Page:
Many moons ago when I first arrived in the U.S., I was a double major in biology and music in piano performance at Fresno State, California. My piano professor, Dr. Werz, was newly emmigrated from Germany. He was serious and strict, nevertheless a very kind person.
Many of us under his teaching were foreign students. He would insist on calling us by our ethnic names, and he was one of the few who could pronounce my Chinese name correctly. He was a great mentor on various topics and an excellent professor. Knowing that I didn’t have any immediate family around, he helped me to find my first job in the U.S. — as a church pianist. He also asked me to babysit his newborn and toddler while he and his wife went out to dinner or to watch a show.
There were never any comments or assumptions about my culture. He would ask open-ended questions, and he was always respectful: he never used the word “girl” to describe me, and he never commented on how young I was.
Although I did not become a concert pianist, I remember Dr. Werz’s practice of professionalism and his practice of diversity and inclusion. He knew I was from Taiwan, and he was educated about the differences between China, Taiwan, Hong Kong and Malaysia. He never once lumped his Asian students together. He took notes on his students to make sure he got the facts right. He would make sure everyone was included in the conversation and favoritism was never observed.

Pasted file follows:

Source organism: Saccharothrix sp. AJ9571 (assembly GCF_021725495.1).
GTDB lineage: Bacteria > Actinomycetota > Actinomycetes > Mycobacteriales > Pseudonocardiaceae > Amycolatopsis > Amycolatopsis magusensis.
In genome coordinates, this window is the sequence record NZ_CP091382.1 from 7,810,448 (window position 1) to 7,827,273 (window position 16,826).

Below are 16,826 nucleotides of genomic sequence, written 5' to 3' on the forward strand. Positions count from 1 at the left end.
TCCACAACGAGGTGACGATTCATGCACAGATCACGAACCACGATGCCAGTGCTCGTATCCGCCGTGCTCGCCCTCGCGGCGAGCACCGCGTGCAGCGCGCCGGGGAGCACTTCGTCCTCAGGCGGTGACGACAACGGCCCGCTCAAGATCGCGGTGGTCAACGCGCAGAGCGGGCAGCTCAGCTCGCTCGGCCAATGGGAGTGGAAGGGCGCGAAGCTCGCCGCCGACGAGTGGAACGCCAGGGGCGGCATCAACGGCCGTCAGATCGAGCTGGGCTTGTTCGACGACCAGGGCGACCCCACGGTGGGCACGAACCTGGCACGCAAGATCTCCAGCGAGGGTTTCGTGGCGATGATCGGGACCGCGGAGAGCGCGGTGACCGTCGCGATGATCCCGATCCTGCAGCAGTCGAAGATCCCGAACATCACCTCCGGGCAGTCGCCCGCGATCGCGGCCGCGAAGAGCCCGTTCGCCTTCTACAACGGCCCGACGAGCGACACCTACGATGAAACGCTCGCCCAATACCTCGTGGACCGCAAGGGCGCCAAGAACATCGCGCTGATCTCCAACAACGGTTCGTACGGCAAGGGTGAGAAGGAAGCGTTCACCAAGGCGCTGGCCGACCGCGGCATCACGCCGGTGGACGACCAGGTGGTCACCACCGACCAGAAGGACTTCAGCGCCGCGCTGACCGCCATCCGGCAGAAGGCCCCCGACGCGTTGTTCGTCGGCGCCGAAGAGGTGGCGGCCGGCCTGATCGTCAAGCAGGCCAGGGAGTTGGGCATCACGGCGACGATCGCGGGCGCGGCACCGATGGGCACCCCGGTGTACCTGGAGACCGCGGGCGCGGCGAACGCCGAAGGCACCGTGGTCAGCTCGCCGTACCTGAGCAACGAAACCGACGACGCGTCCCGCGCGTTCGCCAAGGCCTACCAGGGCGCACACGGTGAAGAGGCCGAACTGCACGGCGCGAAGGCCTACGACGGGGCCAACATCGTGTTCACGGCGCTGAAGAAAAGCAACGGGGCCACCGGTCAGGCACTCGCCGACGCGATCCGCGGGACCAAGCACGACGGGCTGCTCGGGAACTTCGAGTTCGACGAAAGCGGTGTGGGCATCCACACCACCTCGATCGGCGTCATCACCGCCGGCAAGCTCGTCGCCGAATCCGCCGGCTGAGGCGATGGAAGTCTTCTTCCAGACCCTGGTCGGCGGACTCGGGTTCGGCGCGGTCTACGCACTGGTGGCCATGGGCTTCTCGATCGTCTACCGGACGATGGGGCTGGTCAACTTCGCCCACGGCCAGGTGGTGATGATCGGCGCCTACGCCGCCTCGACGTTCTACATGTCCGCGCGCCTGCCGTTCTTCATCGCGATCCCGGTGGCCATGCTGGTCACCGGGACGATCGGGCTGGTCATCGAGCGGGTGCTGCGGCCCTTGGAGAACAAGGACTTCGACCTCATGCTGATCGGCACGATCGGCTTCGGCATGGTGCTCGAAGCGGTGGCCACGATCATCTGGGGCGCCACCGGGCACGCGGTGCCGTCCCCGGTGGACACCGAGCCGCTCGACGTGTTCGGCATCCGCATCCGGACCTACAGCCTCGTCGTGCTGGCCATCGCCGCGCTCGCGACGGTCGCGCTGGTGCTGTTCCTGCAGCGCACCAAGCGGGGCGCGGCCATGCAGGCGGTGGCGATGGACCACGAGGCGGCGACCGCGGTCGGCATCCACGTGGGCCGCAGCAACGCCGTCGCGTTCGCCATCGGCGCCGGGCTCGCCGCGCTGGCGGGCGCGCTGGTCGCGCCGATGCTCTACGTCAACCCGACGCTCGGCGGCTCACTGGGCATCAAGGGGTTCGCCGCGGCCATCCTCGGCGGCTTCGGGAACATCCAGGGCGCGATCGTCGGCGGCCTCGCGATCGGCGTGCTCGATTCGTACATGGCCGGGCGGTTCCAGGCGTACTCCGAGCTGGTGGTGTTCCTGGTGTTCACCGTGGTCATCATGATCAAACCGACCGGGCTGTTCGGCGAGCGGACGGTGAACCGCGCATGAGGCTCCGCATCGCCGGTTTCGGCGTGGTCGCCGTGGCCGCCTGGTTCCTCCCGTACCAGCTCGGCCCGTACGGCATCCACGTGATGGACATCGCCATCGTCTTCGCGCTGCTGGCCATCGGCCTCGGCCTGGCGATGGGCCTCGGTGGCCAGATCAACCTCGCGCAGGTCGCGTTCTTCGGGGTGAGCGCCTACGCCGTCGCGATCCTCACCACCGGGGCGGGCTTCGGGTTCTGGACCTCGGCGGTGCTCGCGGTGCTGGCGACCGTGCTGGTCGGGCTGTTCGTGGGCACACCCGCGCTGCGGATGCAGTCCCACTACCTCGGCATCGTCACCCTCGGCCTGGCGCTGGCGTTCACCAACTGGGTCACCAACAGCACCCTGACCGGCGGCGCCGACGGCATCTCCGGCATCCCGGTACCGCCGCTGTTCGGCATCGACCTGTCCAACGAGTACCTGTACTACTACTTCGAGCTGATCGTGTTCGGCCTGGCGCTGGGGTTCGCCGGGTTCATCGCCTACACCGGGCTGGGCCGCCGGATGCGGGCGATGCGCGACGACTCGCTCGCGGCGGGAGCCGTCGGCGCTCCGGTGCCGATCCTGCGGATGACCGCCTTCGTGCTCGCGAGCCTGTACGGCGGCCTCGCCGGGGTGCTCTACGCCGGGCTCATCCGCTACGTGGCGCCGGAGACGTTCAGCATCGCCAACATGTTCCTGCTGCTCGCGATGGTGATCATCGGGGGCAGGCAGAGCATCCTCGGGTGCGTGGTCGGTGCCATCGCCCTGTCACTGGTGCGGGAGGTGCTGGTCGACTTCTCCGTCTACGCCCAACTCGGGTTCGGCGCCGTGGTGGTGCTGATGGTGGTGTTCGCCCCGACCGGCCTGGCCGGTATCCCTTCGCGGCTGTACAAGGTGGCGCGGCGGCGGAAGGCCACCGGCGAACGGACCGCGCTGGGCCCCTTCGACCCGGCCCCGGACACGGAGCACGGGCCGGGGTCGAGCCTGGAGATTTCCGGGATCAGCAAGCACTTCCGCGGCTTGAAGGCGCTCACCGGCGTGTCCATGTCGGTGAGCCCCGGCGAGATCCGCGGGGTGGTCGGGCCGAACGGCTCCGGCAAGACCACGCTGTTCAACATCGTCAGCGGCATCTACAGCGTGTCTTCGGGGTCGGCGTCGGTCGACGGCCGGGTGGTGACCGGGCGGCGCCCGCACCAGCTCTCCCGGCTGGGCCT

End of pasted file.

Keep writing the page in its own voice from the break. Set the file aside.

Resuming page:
When I discuss diversity and inclusion in the present day, I sometimes experience pushback on the topic or whether it is necessary to teach diversity and inclusion in school. I know of some people who feel that diversity and inclusion should not be taught in dental schools because it is not “dentally related”: just learn the technical part of dentistry. I also know some people who feel that diversity and inclusion is common sense. As a first generation immigrant living in the U.S. for 30 years, I strongly feel that diversity and inclusion is related to all professions, and that much work is required to develop to make our working culture more welcoming.
The curriculum for teaching students to learn about a diverse patient population is currently up to dental schools and not standardized. I am happy to see that more and more programs have diversity classes now in dental school programs. Students of different backgrounds must learn how to relate among themselves, to the faculty members, and to their future patients. A “colorblind” approach would not work because there is a deliberate effort to avoid looking at race and ethnicity. However, to truly employ diversity and inclusion, we must examine differences in race and ethnicity. Although gender and race are most discussed in the realm of diversity and inclusion, there are so many other facets such as religious beliefs, cultural beliefs, and personal beliefs, to name a few.